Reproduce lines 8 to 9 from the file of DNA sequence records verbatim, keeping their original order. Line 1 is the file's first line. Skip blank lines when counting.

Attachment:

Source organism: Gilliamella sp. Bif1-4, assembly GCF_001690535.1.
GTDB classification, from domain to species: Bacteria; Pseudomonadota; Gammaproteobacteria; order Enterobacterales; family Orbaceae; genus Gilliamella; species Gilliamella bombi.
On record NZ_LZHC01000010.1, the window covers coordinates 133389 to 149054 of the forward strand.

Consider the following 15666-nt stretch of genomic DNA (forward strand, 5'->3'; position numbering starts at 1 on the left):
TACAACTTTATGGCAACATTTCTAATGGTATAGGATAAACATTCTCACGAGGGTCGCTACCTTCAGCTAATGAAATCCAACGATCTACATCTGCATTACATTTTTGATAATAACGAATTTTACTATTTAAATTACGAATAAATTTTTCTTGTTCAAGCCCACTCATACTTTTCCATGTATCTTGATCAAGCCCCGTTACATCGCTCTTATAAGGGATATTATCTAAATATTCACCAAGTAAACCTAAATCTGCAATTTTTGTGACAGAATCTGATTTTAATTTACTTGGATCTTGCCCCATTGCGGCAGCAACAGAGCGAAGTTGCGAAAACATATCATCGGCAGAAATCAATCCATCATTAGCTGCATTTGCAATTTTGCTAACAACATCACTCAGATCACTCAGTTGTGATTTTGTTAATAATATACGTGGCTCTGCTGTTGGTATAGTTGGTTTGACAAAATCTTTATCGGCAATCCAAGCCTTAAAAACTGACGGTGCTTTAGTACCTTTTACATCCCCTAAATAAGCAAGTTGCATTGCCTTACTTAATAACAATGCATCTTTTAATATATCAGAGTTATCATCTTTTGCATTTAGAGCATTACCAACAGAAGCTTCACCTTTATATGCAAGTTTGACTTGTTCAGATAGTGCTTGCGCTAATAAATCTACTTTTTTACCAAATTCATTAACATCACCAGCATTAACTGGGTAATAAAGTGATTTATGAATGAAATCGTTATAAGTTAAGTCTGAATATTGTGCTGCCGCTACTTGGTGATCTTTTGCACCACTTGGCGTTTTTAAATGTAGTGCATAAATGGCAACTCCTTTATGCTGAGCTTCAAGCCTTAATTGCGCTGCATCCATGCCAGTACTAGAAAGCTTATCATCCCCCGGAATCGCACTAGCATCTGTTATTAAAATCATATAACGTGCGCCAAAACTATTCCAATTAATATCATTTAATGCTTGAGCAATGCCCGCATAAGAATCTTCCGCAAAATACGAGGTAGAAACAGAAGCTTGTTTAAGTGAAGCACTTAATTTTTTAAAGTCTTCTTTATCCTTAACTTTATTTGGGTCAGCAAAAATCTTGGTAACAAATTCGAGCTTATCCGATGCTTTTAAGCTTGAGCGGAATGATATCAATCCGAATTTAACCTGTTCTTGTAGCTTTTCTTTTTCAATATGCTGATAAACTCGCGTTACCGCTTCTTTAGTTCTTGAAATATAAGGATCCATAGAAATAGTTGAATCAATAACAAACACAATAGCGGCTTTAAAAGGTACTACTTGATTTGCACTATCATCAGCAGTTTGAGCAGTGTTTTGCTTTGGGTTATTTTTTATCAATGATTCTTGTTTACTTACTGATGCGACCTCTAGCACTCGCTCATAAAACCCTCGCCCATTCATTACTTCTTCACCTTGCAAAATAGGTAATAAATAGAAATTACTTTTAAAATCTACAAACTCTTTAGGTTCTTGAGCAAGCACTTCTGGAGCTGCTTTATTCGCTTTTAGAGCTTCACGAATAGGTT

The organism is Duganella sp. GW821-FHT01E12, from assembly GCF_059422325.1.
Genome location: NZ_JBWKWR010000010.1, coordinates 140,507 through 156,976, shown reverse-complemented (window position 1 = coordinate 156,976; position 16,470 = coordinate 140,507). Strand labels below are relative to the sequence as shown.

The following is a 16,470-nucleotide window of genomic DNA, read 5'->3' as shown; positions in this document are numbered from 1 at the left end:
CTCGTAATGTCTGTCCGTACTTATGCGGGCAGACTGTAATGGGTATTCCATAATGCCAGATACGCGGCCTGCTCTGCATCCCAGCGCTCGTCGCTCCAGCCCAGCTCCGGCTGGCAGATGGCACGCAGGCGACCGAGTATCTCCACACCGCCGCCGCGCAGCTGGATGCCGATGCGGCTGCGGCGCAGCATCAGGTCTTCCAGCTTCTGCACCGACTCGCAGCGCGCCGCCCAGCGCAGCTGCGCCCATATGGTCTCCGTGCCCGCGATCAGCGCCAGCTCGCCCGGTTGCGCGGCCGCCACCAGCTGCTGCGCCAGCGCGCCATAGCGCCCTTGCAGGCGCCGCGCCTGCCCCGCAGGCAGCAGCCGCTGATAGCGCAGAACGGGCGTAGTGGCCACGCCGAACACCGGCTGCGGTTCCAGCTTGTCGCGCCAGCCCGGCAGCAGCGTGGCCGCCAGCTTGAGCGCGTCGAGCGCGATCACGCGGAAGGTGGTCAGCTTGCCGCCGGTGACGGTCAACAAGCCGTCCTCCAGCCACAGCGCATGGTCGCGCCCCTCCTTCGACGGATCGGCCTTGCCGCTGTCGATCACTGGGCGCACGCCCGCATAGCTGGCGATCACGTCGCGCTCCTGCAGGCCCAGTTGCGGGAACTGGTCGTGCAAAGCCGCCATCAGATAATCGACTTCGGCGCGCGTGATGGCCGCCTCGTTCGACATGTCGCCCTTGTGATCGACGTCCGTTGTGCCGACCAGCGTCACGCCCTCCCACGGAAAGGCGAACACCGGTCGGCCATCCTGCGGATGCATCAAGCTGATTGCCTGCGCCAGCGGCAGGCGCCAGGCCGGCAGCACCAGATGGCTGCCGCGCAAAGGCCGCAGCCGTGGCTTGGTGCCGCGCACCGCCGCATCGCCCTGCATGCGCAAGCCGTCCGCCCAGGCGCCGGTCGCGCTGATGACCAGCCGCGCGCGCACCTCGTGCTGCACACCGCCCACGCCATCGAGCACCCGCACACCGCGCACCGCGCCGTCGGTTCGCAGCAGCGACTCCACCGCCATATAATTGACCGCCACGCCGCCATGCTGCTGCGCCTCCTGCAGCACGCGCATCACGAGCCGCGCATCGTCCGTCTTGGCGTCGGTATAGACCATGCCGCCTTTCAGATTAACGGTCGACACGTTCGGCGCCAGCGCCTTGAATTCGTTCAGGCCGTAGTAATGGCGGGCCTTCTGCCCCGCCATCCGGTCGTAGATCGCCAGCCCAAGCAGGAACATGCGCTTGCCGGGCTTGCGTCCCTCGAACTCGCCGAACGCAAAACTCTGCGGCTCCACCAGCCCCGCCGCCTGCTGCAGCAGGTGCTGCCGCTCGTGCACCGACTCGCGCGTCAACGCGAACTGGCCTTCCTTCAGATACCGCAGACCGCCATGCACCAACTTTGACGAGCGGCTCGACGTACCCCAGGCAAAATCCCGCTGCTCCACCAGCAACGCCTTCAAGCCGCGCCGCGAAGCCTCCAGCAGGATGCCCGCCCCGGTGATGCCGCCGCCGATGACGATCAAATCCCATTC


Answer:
The following is a 16,470-nucleotide window of genomic DNA, read 5'->3' as shown; positions in this document are numbered from 1 at the left end:
CTCGTAATGTCTGTCCGTACTTATGCGGGCAGACTGTAATGGGTATTCCATAATGCCAGATACGCGGCCTGCTCTGCATCCCAGCGCTCGTCGCTCCAGCCCAGCTCCGGCTGGCAGATGGCACGCAGGCGACCGAGTATCTCCACACCGCCGCCGCGCAGCTGGATGCCGATGCGGCTGCGGCGCAGCATCAGGTCTTCCAGCTTCTGCACCGACTCGCAGCGCGCCGCCCAGCGCAGCTGCGCCCATATGGTCTCCGTGCCCGCGATCAGCGCCAGCTCGCCCGGTTGCGCGGCCGCCACCAGCTGCTGCGCCAGCGCGCCATAGCGCCCTTGCAGGCGCCGCGCCTGCCCCGCAGGCAGCAGCCGCTGATAGCGCAGAACGGGCGTAGTGGCCACGCCGAACACCGGCTGCGGTTCCAGCTTGTCGCGCCAGCCCGGCAGCAGCGTGGCCGCCAGCTTGAGCGCGTCGAGCGCGATCACGCGGAAGGTGGTCAGCTTGCCGCCGGTGACGGTCAACAAGCCGTCCTCCAGCCACAGCGCATGGTCGCGCCCCTCCTTCGACGGATCGGCCTTGCCGCTGTCGATCACTGGGCGCACGCCCGCATAGCTGGCGATCACGTCGCGCTCCTGCAGGCCCAGTTGCGGGAACTGGTCGTGCAAAGCCGCCATCAGATAATCGACTTCGGCGCGCGTGATGGCCGCCTCGTTCGACATGTCGCCCTTGTGATCGACGTCCGTTGTGCCGACCAGCGTCACGCCCTCCCACGGAAAGGCGAACACCGGTCGGCCATCCTGCGGATGCATCAAGCTGATTGCCTGCGCCAGCGGCAGGCGCCAGGCCGGCAGCACCAGATGGCTGCCGCGCAAAGGCCGCAGCCGTGGCTTGGTGCCGCGCACCGCCGCATCGCCCTGCATGCGCAAGCCGTCCGCCCAGGCGCCGGTCGCGCTGATGACCAGCCGCGCGCGCACCTCGTGCTGCACACCGCCCACGCCATCGAGCACCCGCACACCGCGCACCGCGCCGTCGGTTCGCAGCAGCGACTCCACCGCCATATAATTGACCGCCACGCCGCCATGCTGCTGCGCCTCCTGCAGCACGCGCATCACGAGCCGCGCATCGTCCGTCTTGGCGTCGGTATAGACCATGCCGCCTTTCAGATTAACGGTCGACACGTTCGGCGCCAGCGCCTTGAATTCGTTCAGGCCGTAGTAATGGCGGGCCTTCTGCCCCGCCATCCGGTCGTAGATCGCCAGCCCAAGCAGGAACATGCGCTTGCCGGGCTTGCGTCCCTCGAACTCGCCGAACGCAAAACTCTGCGGCTCCACCAGCCCCGCCGCCTGCTGCAGCAGGTGCTGCCGCTCGTGCACCGACTCGCGCGTCAACGCGAACTGGCCTTCCTTCAGATACCGCAGACCGCCATGCACCAACTTTGACGAGCGGCTCGACGTACCCCAGGCAAAATCCCGCTGCTCCACCAGCAACGCCTTCAAGCCGCGCCGCGAAGCCTCCAGCAGGATGCCCGCCCCGGTGATGCCGCCGCCGATGACGATCAAATCCCATTC